At the trial defendant stipulated that a policy of insurance in the amount of $500 was issued and delivered by it on 7 September 1959 on the life of Angeline Rhinehardt, that insured died 29 November 1959, and that the premiums were paid to and including the date of death. Plaintiff then introduced the policy and rested.
Defendant introduced evidence tending to show: Insured was a diabetic. She had been treated by a physician for chronic diabetes from 1938 to the time of her death. She had been hospitalized six or seven times a year for diabetes. She had taken insulin for several years, at one period in large quantities. In her written application for insurance Angeline Rhinehardt stated that she had never had diabetes. Defendant, as a matter of policy, did not insure diabetics.
Defendant’s evidence was uncontradicted. At the close of all the evidence defendant moved for a judgment of involuntary nonsuit. The motion was overruled.
By offering in evidence the policy of insurance and defendant’s admission of its execution and delivery, the payment of premiums and the death of insured, plaintiff made out a prima facie case. The burden was on defendant to establish misrepresentations relied on by it to avoid the policy. Wells v. Insurance Co., 211 N.C. 427, 431, 190 S.E. 744. When a plaintiff has made out a prima facie case, nonsuit is improper and it would constitute reversible error to sustain a motion therefor. Furthermore, the court may not direct a verdict in favor of a party having the burden of proof, even though the evidence is un-contradicted. The weight and credibility of the evidence is for the jury.
It is true that, when plaintiff’s evidence establishes defendant’s affirmative defense, nonsuit is proper, Slaughter v. Insurance Co., 250 N.C. 265, 269, 108 S.E. 2d 438. But this is not the case here. Plaintiff offered no evidence bearing on defendant’s affirmative defense.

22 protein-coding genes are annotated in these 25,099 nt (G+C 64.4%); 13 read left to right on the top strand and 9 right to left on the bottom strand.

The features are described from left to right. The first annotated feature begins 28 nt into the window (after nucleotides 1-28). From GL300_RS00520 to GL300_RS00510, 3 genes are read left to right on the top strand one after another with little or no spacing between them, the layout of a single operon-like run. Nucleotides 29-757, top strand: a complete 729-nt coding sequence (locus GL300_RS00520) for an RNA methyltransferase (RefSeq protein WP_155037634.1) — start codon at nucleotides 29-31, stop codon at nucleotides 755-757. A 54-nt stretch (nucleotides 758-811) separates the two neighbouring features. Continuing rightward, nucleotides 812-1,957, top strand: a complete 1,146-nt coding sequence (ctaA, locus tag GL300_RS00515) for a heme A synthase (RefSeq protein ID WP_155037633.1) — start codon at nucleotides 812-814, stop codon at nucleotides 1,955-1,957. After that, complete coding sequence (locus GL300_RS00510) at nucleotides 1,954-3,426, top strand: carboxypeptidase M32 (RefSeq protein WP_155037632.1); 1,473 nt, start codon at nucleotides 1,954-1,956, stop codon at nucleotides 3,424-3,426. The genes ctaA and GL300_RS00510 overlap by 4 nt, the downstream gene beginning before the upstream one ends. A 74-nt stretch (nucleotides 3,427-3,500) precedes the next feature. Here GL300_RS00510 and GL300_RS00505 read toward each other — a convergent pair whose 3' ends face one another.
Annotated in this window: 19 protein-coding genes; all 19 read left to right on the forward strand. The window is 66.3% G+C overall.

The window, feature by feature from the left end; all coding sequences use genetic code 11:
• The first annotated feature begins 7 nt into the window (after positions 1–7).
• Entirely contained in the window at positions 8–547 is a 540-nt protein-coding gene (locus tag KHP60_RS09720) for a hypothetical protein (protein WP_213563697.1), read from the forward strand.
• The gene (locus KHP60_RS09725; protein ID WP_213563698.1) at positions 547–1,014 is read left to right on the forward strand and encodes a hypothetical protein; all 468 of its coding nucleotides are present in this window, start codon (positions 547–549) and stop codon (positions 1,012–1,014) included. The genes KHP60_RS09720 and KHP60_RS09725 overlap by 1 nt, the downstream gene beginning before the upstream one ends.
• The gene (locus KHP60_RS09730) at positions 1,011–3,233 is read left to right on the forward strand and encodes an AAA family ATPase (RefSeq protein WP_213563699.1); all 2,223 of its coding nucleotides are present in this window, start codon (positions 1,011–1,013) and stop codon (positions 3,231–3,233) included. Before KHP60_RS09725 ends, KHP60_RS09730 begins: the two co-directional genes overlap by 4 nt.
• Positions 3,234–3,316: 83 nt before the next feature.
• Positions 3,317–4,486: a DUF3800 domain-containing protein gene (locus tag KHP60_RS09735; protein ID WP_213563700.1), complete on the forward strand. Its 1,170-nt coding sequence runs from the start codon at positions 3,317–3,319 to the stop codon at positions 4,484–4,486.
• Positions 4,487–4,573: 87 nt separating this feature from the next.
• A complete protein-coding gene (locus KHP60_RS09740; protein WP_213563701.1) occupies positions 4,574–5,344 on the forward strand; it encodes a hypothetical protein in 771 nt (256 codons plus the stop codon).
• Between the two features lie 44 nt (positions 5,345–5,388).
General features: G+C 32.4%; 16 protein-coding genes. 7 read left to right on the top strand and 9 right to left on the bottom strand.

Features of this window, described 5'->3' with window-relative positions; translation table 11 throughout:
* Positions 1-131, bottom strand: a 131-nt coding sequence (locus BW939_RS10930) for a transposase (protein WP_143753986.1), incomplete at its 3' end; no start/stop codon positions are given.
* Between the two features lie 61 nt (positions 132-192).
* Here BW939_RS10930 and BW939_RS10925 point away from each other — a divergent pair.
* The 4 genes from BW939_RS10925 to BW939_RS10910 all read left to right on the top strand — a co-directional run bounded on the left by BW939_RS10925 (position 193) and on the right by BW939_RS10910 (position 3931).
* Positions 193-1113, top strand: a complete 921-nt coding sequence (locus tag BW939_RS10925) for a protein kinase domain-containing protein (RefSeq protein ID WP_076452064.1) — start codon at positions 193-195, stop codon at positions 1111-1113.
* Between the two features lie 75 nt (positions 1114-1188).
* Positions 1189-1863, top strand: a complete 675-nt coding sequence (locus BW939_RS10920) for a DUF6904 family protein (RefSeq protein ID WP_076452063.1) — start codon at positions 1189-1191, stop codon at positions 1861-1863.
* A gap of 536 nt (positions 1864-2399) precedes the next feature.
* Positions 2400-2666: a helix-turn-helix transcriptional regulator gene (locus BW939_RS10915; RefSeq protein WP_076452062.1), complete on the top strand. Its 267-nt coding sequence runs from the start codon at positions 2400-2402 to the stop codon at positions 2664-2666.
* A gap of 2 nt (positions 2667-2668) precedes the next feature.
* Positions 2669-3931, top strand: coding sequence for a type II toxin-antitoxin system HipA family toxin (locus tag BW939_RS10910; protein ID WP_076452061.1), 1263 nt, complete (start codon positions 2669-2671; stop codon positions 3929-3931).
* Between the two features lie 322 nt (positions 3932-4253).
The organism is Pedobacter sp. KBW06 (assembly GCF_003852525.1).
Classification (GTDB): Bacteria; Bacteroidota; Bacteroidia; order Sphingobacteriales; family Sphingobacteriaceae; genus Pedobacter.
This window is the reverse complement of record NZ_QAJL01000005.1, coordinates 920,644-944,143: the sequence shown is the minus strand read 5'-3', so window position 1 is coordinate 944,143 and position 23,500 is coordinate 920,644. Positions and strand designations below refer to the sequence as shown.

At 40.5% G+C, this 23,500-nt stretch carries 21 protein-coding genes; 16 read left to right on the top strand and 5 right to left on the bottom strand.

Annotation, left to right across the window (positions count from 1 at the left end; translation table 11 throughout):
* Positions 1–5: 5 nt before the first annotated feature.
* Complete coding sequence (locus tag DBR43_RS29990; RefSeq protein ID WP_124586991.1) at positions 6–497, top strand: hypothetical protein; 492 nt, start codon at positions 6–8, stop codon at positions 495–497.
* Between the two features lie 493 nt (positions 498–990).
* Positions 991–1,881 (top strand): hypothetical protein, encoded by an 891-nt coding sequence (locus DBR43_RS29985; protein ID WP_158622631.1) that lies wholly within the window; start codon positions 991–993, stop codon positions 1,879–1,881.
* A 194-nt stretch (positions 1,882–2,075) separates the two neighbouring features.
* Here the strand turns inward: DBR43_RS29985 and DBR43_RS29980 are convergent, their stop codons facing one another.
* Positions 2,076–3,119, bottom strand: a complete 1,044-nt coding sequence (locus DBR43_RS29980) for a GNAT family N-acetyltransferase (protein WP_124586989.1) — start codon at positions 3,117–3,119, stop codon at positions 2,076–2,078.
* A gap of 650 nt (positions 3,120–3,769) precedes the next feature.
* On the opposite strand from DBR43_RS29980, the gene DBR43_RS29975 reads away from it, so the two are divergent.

Since defendant’s evidence was uncontradicted, defendant was entitled to a peremptory instruction. Slaughter v. Insurance Co., supra, page 269. But defendant made no request for such instruction. The court properly overruled the motion for nonsuit.
The trial court instructed the jury in part as follows: “. . . . (T)he defendant is relying upon the claim or contentions that Angeline Rhinehardt at the time the application was made had diabetes and that she stated at that time she did not, and that that was a false statement, and further, that it was a material statement in that had the company known at the time she made application that she had diabetes, it would not have issued the policy. Now, that is what you *673are to determine from this evidence, and by its greater weight, whether or not that is true. ... (I) f you are satisfied from this evidence and by its greater weight, the burden being on the defendant to so satisfy you, that Angeline Rhinehardt at the time she made an application for the policy, if she had or had had diabetes, if you find that she made a false statement to the person taking her application; that statement being that she did not have diabetes, when you find as a fact that she did, and if you so find, the burden being on the defendant to so satisfy you, and you further find that that false statement is a material statement or material false statement in that if you are satisfied from the evidence and by its greater weight that the company would not have issued the policy had they known that she had diabetes, then it would be a material statement, so the burden is on the defendant to satisfy you from this evidence and by its greater weight as to that issue.”
The court erred in permitting the jury to determine whether or not the representation was material. In an application for a policy of life insurance, written questions relating to health and written answers thereto are deemed material as a matter of law. Tolbert v. Insurance Co., 236 N.C. 416, 419, 72 S.E. 2d 915. The inquiry for the jury is whether or not insured made the statement and whether or not it was false. If insured made the statement and if it was false, the question as to whether it was fraudulently, knowingly or innocently made is of no importance. The statement in either case is material as a matter of law, and the policy will be avoided. Assurance Society v. Ashby, 215 N.C. 280, 1 S.E. 2d 831; Petty v. Insurance Co., 212 N.C. 157, 193 S.E. 228.
For error in the charge there will be a